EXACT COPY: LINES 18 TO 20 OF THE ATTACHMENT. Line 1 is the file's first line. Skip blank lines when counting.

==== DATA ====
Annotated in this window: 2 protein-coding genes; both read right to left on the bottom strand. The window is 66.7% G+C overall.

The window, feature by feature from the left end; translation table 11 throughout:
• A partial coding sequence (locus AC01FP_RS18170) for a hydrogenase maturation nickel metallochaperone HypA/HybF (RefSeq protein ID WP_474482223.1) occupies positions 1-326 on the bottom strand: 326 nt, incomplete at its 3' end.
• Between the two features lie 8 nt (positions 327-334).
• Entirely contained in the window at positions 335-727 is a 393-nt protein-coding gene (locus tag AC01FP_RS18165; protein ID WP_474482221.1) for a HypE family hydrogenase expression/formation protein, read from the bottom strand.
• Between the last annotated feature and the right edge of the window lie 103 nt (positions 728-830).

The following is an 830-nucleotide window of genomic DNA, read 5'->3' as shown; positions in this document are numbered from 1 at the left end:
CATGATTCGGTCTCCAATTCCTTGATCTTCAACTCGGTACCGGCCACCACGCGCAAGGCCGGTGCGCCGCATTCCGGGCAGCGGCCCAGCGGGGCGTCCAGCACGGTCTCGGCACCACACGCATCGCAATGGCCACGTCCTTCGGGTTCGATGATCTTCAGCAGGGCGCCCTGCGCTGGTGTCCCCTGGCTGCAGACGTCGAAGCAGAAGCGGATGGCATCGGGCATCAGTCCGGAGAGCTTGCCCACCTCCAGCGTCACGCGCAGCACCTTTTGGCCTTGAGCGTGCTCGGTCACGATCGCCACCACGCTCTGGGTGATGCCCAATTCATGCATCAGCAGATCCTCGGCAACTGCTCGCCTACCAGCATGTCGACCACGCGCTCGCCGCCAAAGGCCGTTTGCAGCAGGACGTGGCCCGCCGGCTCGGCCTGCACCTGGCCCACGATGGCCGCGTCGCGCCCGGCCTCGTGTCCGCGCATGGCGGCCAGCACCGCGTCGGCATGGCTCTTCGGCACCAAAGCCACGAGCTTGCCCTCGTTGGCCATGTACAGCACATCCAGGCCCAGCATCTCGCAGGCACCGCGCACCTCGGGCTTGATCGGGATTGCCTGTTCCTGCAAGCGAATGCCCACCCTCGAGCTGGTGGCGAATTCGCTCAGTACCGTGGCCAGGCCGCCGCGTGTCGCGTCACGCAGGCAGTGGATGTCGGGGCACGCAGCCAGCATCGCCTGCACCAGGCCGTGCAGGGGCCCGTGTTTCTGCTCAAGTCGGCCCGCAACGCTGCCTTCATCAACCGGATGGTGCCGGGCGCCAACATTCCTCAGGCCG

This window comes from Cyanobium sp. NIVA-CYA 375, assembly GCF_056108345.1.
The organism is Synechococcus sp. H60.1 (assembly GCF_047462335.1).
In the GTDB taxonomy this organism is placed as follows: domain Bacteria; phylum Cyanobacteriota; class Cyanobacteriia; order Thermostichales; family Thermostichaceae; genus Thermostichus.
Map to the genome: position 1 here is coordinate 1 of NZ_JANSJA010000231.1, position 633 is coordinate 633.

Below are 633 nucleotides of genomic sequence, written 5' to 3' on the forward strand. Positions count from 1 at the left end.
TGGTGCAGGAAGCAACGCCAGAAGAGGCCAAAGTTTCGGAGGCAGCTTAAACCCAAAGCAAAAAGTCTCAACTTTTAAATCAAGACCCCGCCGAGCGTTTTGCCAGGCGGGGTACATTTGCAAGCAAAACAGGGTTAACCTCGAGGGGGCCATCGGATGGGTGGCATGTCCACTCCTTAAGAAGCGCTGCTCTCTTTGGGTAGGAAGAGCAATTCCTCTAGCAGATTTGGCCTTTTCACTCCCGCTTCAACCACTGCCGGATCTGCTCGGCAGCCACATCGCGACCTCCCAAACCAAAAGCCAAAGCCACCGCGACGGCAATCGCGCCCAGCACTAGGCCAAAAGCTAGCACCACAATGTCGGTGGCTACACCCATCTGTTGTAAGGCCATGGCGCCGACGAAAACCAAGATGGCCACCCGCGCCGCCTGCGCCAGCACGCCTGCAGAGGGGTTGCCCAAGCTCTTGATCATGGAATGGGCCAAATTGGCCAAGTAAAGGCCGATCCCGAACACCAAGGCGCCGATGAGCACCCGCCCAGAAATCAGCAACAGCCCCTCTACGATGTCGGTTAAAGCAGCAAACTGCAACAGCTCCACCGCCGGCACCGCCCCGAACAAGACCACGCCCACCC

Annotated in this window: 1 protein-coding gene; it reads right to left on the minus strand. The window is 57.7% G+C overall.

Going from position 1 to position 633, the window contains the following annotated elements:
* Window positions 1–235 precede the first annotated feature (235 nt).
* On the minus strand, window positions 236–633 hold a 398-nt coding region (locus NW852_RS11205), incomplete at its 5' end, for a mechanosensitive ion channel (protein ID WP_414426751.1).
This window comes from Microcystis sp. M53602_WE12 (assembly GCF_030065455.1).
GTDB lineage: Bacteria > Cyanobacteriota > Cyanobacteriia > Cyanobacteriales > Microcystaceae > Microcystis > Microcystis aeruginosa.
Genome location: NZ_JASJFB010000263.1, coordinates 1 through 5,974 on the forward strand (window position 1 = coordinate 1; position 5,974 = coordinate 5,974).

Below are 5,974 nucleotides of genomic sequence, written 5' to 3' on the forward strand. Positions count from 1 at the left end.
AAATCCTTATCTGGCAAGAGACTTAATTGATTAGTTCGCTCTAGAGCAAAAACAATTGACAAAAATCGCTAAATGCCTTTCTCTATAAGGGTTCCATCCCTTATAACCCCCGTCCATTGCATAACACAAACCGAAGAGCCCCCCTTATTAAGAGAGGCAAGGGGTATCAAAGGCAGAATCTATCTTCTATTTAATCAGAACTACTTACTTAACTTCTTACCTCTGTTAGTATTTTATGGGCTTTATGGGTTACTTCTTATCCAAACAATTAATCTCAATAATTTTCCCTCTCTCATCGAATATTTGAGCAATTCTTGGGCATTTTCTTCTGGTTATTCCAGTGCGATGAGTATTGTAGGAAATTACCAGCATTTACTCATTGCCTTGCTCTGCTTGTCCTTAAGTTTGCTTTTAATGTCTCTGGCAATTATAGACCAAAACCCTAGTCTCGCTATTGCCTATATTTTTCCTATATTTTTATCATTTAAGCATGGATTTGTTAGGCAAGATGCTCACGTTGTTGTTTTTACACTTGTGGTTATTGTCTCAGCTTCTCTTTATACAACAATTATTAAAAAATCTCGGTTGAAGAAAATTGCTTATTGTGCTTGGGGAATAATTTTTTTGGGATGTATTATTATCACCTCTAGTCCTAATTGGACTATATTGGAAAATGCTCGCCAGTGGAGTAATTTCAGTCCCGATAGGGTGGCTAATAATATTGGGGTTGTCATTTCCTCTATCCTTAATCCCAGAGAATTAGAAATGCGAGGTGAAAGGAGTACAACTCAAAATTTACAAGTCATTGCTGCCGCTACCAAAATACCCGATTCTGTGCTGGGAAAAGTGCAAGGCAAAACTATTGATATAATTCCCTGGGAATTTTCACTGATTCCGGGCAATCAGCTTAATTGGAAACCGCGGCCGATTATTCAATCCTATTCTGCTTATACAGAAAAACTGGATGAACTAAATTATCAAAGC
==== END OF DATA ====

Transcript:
* On the minus strand, window positions 236–633 hold a 398-nt coding region (locus NW852_RS11205), incomplete at its 5' end, for a mechanosensitive ion channel (protein ID WP_414426751.1).
This window comes from Microcystis sp. M53602_WE12 (assembly GCF_030065455.1).
GTDB lineage: Bacteria > Cyanobacteriota > Cyanobacteriia > Cyanobacteriales > Microcystaceae > Microcystis > Microcystis aeruginosa.